Harnessing Explanations: LLM-to-LM Interpreter for Enhanced Text-Attributed Graph Representation Learning

Published: 16 Jan 2024, Last Modified: 07 Mar 2024ICLR 2024 posterEveryoneRevisionsBibTeX
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Keywords: large language models (LLM), feature learning, text attributed graphs (TAG), graph neural networks (GNN)
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TL;DR: We propose the first framework that leverages LLMs to enhance representation learning on text-attributed graphs, achieving SOTA results on four benchmark datasets.
Abstract: Representation learning on text-attributed graphs (TAGs) has become a critical research problem in recent years. A typical example of a TAG is a paper citation graph, where the text of each paper serves as node attributes. Initial graph neural network (GNN) pipelines handled these text attributes by transforming them into shallow or hand-crafted features, such as skip-gram or bag-of-words features. Recent efforts have focused on enhancing these pipelines with language models (LMs), which typically demand intricate designs and substantial computational resources. With the advent of powerful large language models (LLMs) such as GPT or Llama2, which demonstrate an ability to reason and to utilize general knowledge, there is a growing need for techniques which combine the textual modelling abilities of LLMs with the structural learning capabilities of GNNs. Hence, in this work, we focus on leveraging LLMs to capture textual information as features, which can be used to boost GNN performance on downstream tasks. A key innovation is our use of \emph{explanations as features}: we prompt an LLM to perform zero-shot classification, request textual explanations for its decision-making process, and design an \emph{LLM-to-LM interpreter} to translate these explanations into informative features for downstream GNNs. Our experiments demonstrate that our method achieves state-of-the-art results on well-established TAG datasets, including \texttt{Cora}, \texttt{PubMed}, \texttt{ogbn-arxiv}, as well as our newly introduced dataset, \texttt{tape-arxiv23}. Furthermore, our method significantly speeds up training, achieving a 2.88 times improvement over the closest baseline on \texttt{ogbn-arxiv}. Lastly, we believe the versatility of the proposed method extends beyond TAGs and holds the potential to enhance other tasks involving graph-text data~\footnote{Our codes and datasets are available at: \url{https://github.com/XiaoxinHe/TAPE}}.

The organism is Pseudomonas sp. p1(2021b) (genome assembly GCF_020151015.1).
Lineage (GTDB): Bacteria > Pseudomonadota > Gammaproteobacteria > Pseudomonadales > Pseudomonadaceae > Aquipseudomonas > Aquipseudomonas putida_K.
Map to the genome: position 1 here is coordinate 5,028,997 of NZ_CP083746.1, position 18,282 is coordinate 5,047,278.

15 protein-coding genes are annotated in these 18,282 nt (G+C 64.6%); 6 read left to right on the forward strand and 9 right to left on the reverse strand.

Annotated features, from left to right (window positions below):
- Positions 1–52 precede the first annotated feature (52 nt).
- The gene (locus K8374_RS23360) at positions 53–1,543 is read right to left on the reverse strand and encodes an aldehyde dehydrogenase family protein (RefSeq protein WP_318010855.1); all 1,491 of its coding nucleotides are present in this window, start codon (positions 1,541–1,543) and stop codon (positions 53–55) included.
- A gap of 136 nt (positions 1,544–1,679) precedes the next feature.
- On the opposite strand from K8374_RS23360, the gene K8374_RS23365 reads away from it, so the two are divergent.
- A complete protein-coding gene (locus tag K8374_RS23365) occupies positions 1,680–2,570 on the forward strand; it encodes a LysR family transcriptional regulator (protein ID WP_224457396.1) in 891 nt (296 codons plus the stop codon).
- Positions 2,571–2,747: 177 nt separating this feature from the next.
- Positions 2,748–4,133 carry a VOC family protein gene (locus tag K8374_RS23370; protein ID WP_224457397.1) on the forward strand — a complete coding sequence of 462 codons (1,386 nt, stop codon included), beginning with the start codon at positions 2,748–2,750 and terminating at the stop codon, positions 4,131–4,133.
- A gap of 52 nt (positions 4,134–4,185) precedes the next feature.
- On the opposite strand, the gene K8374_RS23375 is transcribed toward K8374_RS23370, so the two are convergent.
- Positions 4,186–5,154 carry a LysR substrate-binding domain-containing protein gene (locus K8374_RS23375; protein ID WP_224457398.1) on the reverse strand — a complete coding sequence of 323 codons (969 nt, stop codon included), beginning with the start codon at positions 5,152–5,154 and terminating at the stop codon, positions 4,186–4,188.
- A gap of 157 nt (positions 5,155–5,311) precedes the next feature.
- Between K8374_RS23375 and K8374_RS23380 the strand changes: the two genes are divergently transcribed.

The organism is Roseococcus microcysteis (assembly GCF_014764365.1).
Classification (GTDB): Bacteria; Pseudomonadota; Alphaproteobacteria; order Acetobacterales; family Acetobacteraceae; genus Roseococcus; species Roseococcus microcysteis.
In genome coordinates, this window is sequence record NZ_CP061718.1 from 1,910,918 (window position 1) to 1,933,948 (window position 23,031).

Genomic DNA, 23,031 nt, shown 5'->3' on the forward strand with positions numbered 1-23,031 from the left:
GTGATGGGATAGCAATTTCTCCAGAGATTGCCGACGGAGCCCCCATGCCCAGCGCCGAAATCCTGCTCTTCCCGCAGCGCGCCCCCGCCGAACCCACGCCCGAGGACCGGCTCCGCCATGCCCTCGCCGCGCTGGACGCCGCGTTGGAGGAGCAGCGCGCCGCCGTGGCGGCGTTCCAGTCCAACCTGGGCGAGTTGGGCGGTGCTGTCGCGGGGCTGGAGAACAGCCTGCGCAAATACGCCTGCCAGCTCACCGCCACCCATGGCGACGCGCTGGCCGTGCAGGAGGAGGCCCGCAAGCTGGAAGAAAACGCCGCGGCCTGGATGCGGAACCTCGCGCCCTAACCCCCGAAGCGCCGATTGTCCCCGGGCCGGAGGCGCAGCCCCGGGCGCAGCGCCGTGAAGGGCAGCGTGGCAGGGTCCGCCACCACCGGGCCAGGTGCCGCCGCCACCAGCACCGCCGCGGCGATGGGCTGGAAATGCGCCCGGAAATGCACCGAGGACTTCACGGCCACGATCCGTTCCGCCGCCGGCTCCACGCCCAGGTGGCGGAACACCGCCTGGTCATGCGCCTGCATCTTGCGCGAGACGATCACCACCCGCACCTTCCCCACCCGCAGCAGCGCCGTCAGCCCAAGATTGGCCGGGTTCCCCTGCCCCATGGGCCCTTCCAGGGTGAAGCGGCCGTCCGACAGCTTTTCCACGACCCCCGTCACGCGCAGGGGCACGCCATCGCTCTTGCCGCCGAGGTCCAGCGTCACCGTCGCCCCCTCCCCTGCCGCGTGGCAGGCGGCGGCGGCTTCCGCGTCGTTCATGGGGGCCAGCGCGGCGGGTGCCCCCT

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Primary Area: learning on graphs and other geometries & topologies
Submission Number: 8930